What is Agile Marketing?
December 13, 2010
I’ve been relatively silent on this blog for the past five months. Starting a new job, at a startup nonetheless, and moving states with a family of five has a way of slowing down the all non-essential aspects of one’s life. That all said, i’ll be posting more regularly now. The last five months have been eye opening and a breath of fresh air for me. At Involver we’ve built the fundamentals of our marketing infrastructure and are about to turn the corner to run the team in a full agile model. I’ll be writing about:
setting up a marketing infrastructure in a startup
going from 0 to 100 miles an hour (creating repeatable programs in a startup)
nurturing in a startup
product & brand relationship early in the development of your brand and products
And i’m kicking today off by sharing my perspective of the similarities between Social Marketing & B2B Marketing:
As many struggle to identify the ‘right’ models to engage in social channels i’m asserting that B2B and Social have more in common than most have ever thought. In B2B and in social it’s important to always remember that you are dealing with people and that you are maintaining relationships over time. I like this graphic by EngageSciences. It shows a simple model that emphasizes the importance of maintaining a relationship through multiple cycles sometimes being much more directed than others.
B2B marketing may not have the same popular culture cache as Social marketing however, as you’ll see from this collection of quotes (collected by Marketo) there is a distinct human element that clearly aligns the two. For fun, I changed B2B to social on a couple…I think it works. Do you?
David Meerman Scott: It’s fascinating how the fundamentals of business-to-business marketing are the same today as they were 50 years ago. It’s still about relationships although today we have new tools and techniques at our disposal.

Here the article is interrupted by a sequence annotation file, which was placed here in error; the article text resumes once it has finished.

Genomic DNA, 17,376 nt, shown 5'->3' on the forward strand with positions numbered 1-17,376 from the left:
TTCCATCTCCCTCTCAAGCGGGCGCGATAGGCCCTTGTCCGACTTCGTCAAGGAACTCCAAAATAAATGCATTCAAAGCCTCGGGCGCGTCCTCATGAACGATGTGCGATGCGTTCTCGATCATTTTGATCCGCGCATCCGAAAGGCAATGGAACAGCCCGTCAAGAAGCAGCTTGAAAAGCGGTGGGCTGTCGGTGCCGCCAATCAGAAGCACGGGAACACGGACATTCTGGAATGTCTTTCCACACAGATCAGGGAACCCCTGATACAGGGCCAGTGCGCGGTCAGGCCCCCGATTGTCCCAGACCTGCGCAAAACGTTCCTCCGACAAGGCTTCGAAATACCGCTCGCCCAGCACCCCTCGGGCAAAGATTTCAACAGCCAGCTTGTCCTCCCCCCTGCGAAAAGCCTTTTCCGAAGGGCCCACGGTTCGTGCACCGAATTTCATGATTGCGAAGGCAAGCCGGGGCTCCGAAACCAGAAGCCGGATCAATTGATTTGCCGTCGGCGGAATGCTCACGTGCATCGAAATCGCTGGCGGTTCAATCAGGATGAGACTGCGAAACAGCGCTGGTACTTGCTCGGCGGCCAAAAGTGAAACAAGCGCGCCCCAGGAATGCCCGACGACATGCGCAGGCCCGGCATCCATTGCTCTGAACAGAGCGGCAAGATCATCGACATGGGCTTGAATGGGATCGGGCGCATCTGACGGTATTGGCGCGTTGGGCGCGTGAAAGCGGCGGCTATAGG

Amber Naslund: In the world of B2B, your professional network is everything. Because your business is about business, the potential of who you know and who they know is where powerful connections happen.
Seth Godin: The only way to consistently grow in B2B is to be better than very good.
David Meerman Scott: It’s fascinating how the fundamentals of Social marketing are the same today as they were 50 years ago. It’s still about relationships although today we have new tools and techniques at our disposal.
Amber Naslund: In the world of Social marketing, your professional network is everything. Because your business is about business, the potential of who you know and who they know is where powerful connections happen.
Seth Godin: The only way to consistently grow in Social marketing is to be better than very good.
image courtesy of engage sciences
November 15, 2010
I love email. Always have. I remember getting my first email account from my college and then hotmail and rocketmail shortly thereafter. I take pride in sending a lot of email and reading through even more.
The thing about email is that it hasn’t changed much in the past decade. There have been innovations…great new user experiences ushered on by Yahoo and Google…amazing add ons like Xobni…but nothing has truly disrupted email.
While i’m not convinced that it will completely disrupt the entrenched nature of email as it exists, Facebook’s announcement is the first real warning shot across the bow. Only time will tell if the multi-threaded, multi-device communication stream is here to stay. I, for one, am both excited and a bit apprehensive.
Is Facebook barking up the wrong tree?
Do you like what they are doing?
Do you think that the communication stream will supplant email over time?